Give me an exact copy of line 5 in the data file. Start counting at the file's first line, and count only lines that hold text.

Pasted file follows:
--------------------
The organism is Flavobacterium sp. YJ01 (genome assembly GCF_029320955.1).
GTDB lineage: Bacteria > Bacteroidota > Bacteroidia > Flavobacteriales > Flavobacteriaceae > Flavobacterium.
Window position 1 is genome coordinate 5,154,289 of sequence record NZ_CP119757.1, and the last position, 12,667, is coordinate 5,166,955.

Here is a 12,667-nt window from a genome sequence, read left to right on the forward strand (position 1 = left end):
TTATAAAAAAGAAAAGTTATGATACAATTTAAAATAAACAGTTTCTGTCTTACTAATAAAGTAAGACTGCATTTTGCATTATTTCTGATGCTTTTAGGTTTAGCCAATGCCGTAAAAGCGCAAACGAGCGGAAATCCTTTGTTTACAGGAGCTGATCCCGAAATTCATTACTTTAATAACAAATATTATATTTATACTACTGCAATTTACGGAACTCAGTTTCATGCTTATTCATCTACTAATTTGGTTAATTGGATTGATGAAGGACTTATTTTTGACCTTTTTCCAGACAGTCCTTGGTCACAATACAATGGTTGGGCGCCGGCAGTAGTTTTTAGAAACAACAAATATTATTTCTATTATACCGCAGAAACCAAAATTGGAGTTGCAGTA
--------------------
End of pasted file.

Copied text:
TTATAAAAAAGAAAAGTTATGATACAATTTAAAATAAACAGTTTCTGTCTTACTAATAAAGTAAGACTGCATTTTGCATTATTTCTGATGCTTTTAGGTTTAGCCAATGCCGTAAAAGCGCAAACGAGCGGAAATCCTTTGTTTACAGGAGCTGATCCCGAAATTCATTACTTTAATAACAAATATTATATTTATACTACTGCAATTTACGGAACTCAGTTTCATGCTTATTCATCTACTAATTTGGTTAATTGGATTGATGAAGGACTTATTTTTGACCTTTTTCCAGACAGTCCTTGGTCACAATACAATGGTTGGGCGCCGGCAGTAGTTTTTAGAAACAACAAATATTATTTCTATTATACCGCAGAAACCAAAATTGGAGTTGCAGTA